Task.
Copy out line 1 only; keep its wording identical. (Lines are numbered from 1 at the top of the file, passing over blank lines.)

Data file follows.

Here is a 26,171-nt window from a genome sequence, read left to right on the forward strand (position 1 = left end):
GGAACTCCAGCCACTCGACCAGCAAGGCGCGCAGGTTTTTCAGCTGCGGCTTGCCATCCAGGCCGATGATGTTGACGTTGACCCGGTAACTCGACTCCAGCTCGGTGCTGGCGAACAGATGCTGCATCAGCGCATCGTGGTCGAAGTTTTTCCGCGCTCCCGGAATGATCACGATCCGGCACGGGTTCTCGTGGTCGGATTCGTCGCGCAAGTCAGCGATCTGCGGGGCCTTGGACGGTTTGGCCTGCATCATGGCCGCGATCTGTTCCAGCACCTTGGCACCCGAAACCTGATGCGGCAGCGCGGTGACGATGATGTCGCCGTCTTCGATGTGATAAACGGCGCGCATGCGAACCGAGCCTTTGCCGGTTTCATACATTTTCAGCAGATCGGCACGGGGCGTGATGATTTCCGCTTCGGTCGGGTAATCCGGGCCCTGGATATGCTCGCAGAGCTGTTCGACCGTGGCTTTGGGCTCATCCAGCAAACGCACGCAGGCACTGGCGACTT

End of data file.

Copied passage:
Here is a 26,171-nt window from a genome sequence, read left to right on the forward strand (position 1 = left end):